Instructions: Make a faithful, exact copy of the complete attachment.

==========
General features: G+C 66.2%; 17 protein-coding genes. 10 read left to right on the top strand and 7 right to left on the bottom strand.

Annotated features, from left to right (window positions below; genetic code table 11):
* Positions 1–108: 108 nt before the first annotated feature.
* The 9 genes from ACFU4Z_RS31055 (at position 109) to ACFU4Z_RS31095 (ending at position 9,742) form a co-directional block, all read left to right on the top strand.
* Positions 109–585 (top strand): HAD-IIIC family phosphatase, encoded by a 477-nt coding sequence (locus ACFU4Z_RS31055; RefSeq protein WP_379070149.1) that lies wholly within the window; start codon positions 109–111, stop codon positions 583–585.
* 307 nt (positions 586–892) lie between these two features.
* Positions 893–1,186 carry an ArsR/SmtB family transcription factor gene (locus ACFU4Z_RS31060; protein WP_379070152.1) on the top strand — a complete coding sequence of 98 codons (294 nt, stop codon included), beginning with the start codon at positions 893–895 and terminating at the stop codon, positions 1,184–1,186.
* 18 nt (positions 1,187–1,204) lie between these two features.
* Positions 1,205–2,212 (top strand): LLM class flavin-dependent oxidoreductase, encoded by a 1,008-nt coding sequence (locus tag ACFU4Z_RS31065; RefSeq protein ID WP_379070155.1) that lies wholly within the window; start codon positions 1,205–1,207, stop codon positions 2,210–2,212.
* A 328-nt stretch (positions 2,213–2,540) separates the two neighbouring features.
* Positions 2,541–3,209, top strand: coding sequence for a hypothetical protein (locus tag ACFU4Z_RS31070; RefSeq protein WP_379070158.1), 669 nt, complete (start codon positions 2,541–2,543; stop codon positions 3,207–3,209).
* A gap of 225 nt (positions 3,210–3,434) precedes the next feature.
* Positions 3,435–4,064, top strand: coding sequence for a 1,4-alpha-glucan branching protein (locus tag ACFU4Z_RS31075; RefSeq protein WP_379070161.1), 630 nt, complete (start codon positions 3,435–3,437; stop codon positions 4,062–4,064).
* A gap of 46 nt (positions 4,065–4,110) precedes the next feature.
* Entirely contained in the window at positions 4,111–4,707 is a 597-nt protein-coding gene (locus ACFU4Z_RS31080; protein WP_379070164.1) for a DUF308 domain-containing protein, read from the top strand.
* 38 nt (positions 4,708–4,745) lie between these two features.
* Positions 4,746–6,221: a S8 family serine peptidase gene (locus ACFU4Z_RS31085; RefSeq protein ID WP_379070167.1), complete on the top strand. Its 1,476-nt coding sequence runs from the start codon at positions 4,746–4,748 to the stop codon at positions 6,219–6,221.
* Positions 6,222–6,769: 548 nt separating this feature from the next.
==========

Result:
General features: G+C 66.2%; 17 protein-coding genes. 10 read left to right on the top strand and 7 right to left on the bottom strand.

Annotated features, from left to right (window positions below; genetic code table 11):
* Positions 1–108: 108 nt before the first annotated feature.
* The 9 genes from ACFU4Z_RS31055 (at position 109) to ACFU4Z_RS31095 (ending at position 9,742) form a co-directional block, all read left to right on the top strand.
* Positions 109–585 (top strand): HAD-IIIC family phosphatase, encoded by a 477-nt coding sequence (locus ACFU4Z_RS31055; RefSeq protein WP_379070149.1) that lies wholly within the window; start codon positions 109–111, stop codon positions 583–585.
* 307 nt (positions 586–892) lie between these two features.
* Positions 893–1,186 carry an ArsR/SmtB family transcription factor gene (locus ACFU4Z_RS31060; protein WP_379070152.1) on the top strand — a complete coding sequence of 98 codons (294 nt, stop codon included), beginning with the start codon at positions 893–895 and terminating at the stop codon, positions 1,184–1,186.
* 18 nt (positions 1,187–1,204) lie between these two features.
* Positions 1,205–2,212 (top strand): LLM class flavin-dependent oxidoreductase, encoded by a 1,008-nt coding sequence (locus tag ACFU4Z_RS31065; RefSeq protein ID WP_379070155.1) that lies wholly within the window; start codon positions 1,205–1,207, stop codon positions 2,210–2,212.
* A 328-nt stretch (positions 2,213–2,540) separates the two neighbouring features.
* Positions 2,541–3,209, top strand: coding sequence for a hypothetical protein (locus tag ACFU4Z_RS31070; RefSeq protein WP_379070158.1), 669 nt, complete (start codon positions 2,541–2,543; stop codon positions 3,207–3,209).
* A gap of 225 nt (positions 3,210–3,434) precedes the next feature.
* Positions 3,435–4,064, top strand: coding sequence for a 1,4-alpha-glucan branching protein (locus tag ACFU4Z_RS31075; RefSeq protein WP_379070161.1), 630 nt, complete (start codon positions 3,435–3,437; stop codon positions 4,062–4,064).
* A gap of 46 nt (positions 4,065–4,110) precedes the next feature.
* Entirely contained in the window at positions 4,111–4,707 is a 597-nt protein-coding gene (locus ACFU4Z_RS31080; protein WP_379070164.1) for a DUF308 domain-containing protein, read from the top strand.
* 38 nt (positions 4,708–4,745) lie between these two features.
* Positions 4,746–6,221: a S8 family serine peptidase gene (locus ACFU4Z_RS31085; RefSeq protein ID WP_379070167.1), complete on the top strand. Its 1,476-nt coding sequence runs from the start codon at positions 4,746–4,748 to the stop codon at positions 6,219–6,221.
* Positions 6,222–6,769: 548 nt separating this feature from the next.